Essay / Theology

Everything You Think About Contentment is Wrong

Tim Challies hosts a “Reading Classics Together” blog event, and the book he’s working through now is The Rare Jewel of Christian Contentment, by Jeremiah Burroughs (1600-1646). This week’s reading is the second and third sermons in the book.

In Philippians 4, Paul says “I have learned in whatever situation I am to be content,” and goes on to add that this is because “I have learned the secret.”

Burroughs wants to know what that secret, that “art,” that “deep mysterie” is. It seems impossible to be equally content with bad times as with good times. But that is because we have not learned the secret. If a simple, untrained person walks into a mechanic’s shop, or any place where skilled craftsmen are at work, he will think he could never do the kind of work done there. It seems magical to him, impossible. “But,” says Burroughs, “that’s because he understands not the art of it; there is a turning of the hand so as you may do it with ease.” It’s all in the wrist, just a simple trick. And, he adds, that’s why he’s writing this book: “That’s the business of this exercise, to open unto you the Art and Mysterie of Contentment.”

What comes next is a series of 13 apparent contradictions. Burroughs plays the game of Chestertonian inversion, showing you a paradox and then explaining how it makes perfect sense. Some examples:

*Most people think contentment comes by adding. In fact, it comes by subtracting. If your situation doesn’t match your desires, subtract from your desires.

*Most people seek contentment through removing burdens. Grace teaches that we get contentment by adding a burden. Remember your sinfulness well enough and you will be content. “If thou canst get thy heart to be more burdened with thy sin, thou wilt be less burdened with thy afflictions.”

*Most people think contentment comes because of outside influences. But it really comes from interior healing. A sick man (“with aguish humor” or “a bitter choleric humor within”) tastes bitterness in every drink. He shouldn’t call his wife to sugar his drink, he should call the doctor to purge his bitter humor. Only then will the drink be sweet.

But above all these “everything you know is wrong” tricks, Burroughs teaches one key truth about the mystery of Christian contentment, and he wraps it in his best paradox: A contented Christian is “the most contented man in the world, and the most unsatisfied man in the world.”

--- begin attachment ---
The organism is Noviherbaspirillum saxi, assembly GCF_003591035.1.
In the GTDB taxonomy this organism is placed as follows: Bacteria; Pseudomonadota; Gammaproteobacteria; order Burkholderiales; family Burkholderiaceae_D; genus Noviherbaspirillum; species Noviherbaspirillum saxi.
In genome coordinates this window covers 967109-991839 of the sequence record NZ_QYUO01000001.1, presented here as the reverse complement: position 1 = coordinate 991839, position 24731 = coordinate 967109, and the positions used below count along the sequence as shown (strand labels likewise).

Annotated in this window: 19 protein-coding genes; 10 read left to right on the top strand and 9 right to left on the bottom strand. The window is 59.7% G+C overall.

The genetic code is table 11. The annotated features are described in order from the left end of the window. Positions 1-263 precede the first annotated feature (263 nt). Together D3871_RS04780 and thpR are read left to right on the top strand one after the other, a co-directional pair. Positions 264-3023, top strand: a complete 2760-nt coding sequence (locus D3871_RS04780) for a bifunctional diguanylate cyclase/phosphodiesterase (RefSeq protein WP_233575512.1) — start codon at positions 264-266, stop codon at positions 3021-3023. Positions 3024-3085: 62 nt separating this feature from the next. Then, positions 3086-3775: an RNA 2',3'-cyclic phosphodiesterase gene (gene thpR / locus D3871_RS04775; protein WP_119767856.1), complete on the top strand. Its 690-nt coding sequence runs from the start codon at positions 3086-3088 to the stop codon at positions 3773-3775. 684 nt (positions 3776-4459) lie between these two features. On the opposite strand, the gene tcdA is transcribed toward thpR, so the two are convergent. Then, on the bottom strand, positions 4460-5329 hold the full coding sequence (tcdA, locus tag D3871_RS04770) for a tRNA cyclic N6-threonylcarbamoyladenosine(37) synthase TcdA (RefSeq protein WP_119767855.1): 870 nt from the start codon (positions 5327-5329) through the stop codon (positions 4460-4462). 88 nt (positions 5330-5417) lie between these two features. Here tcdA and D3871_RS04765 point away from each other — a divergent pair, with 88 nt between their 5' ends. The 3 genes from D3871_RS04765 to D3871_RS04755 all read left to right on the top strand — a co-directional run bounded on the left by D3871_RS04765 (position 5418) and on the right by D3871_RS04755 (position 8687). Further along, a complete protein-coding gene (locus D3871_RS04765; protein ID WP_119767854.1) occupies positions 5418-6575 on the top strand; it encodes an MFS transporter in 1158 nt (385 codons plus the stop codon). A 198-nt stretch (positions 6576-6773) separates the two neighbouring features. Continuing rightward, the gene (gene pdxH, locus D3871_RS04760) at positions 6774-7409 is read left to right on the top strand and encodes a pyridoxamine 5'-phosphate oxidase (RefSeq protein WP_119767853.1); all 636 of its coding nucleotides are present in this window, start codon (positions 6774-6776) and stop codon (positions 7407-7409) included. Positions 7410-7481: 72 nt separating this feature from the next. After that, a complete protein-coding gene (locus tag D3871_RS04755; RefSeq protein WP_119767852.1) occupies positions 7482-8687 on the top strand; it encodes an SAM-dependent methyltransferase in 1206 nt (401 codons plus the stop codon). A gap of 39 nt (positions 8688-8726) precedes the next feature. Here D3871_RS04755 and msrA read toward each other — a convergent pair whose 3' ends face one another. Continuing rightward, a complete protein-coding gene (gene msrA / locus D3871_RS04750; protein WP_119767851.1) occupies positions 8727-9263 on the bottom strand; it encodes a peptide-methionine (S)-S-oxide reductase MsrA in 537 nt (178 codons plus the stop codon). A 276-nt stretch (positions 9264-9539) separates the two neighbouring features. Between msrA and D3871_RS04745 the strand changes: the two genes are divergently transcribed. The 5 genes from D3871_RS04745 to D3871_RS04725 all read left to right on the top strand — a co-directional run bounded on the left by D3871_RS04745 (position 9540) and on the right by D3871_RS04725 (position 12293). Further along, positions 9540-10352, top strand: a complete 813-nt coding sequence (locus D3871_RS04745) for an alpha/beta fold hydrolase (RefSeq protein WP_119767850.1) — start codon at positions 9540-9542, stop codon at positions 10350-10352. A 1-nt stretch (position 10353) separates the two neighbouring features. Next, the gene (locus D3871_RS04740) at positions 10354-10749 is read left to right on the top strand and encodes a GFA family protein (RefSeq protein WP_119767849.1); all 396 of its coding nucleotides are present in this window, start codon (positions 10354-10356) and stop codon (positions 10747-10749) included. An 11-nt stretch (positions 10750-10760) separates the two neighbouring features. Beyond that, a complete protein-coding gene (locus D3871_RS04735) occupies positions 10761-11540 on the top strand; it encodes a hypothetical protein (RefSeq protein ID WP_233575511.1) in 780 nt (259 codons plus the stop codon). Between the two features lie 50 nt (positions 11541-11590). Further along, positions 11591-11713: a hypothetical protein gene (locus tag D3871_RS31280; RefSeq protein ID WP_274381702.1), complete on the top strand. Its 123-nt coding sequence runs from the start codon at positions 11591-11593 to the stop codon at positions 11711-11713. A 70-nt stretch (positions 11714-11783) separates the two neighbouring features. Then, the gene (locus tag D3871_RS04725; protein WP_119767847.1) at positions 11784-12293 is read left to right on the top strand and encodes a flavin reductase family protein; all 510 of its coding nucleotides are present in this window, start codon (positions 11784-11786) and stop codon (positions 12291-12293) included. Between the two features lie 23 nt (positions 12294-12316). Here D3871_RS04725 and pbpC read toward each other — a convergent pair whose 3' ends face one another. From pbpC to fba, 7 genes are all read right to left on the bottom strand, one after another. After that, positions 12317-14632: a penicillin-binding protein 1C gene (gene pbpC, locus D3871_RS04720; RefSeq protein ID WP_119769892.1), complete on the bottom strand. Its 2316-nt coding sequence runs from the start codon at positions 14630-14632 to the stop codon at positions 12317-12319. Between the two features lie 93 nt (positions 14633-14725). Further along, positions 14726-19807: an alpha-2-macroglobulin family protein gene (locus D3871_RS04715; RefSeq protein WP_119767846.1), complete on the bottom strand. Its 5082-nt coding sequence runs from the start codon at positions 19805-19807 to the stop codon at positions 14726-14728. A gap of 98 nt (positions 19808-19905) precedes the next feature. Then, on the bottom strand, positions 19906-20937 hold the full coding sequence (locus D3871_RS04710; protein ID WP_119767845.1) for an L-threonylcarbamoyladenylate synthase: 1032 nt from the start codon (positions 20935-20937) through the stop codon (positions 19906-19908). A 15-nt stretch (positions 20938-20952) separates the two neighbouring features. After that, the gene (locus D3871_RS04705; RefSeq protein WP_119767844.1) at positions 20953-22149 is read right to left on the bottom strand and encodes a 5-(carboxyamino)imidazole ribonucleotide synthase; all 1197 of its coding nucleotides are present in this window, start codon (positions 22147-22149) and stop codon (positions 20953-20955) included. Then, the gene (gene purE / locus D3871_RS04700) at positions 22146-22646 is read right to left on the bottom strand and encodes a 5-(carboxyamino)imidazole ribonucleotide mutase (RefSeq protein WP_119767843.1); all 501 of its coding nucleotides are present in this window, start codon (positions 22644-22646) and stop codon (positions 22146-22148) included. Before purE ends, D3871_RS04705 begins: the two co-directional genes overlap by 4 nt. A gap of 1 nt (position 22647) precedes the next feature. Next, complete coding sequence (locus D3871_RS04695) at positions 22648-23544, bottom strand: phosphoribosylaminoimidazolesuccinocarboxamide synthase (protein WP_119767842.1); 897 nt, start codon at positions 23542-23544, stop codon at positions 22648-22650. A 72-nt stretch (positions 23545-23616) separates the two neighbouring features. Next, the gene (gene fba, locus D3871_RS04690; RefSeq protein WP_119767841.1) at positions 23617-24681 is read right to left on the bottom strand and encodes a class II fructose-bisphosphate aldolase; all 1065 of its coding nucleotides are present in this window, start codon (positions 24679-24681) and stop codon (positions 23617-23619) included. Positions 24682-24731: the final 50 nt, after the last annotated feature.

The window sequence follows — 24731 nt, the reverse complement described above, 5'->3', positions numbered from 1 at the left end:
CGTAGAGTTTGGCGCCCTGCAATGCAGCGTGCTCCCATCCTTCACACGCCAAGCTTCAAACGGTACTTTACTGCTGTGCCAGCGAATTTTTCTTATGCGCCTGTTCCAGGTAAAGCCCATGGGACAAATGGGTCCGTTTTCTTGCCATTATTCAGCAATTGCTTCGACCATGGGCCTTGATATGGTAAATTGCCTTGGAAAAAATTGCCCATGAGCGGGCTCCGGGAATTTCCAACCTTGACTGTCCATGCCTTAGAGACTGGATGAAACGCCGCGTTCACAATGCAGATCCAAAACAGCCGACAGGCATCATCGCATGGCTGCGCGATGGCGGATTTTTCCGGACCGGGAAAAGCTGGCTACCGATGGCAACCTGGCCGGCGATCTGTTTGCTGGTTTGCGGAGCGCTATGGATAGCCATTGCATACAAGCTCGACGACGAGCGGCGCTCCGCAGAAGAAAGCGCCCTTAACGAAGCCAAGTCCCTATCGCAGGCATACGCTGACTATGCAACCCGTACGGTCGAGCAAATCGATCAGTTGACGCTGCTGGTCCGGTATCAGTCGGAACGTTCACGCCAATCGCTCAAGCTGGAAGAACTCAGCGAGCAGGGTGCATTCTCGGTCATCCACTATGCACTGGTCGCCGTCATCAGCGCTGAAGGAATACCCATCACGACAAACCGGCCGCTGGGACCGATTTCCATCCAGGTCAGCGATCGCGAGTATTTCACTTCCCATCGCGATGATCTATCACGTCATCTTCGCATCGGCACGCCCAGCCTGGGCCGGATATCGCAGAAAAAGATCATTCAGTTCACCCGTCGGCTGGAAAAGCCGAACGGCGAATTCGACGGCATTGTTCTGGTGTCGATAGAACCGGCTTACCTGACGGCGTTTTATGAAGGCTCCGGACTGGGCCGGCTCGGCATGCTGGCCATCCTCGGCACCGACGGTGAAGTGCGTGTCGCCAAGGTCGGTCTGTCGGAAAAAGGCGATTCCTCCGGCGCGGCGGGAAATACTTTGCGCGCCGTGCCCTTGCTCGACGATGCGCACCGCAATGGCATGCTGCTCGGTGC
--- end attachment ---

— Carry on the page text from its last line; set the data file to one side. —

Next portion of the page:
Most contented, but least satisfied. How is that?

A little in the world will content a Christian for his passage: Mark, here lies the Mysterie of it, A little in the world will content a Christian for his Passage, but all the world, and ten thousand times more, will not content a Christian for his Portion: now a Carnal heart will be content with these things of the world for his Portion; and there is the difference between a Carnal heart and a Gracious heart…

In the journey from here to heaven, a contented Christian can get by with very little. But when it comes to his heavenly reward, his portion, he cannot settle for anything less than God. Or, if it helps you to think about the experienced reality of it, without reference to the afterlife, consider this: The Christian can eat very meager food and live in an inadequate place, but he must know that God is with him there. “That Soul that is capable of God, can be filled with nothing else but God; nothing but God can fill a Soul that is capable of God: Carnal hearts think of no reference to God; but a Gracious heart, being enlarged to be capable of God, and enjoying somewhat of him, nothing in the world can fill a gracious heart, it must be onely God himself…”

We are to be easily contented in our passage, but never satisfied except with our portion, which is God himself.

The carnal heart is too easily satisfied with outward things, and as a result is never contented with any thing. Even when a carnal heart seeks peace, it seeks political peace, family peace, and interpersonal peace rather than peace with God or the peace of God. But the heart that knows grace wants more:

But mark how a Godly heart goes beyond a Carnal; all outward peace is not enough but I must have the peace of God. But suppose you have the peace of God, Will not that quiet you? No I must have the God of peace, as the peace of God, so the God of peace, that is I must enjoy that God that gives me the peace, I must have the Cause as well as the Effect; I must see from whence my peace comes and enjoy the fountain of my peace as well as the stream of my peace.

What we want is God. That is the key to the mystery of Christian contentment, and the reason for all the other paradoxes Burroughs lists.

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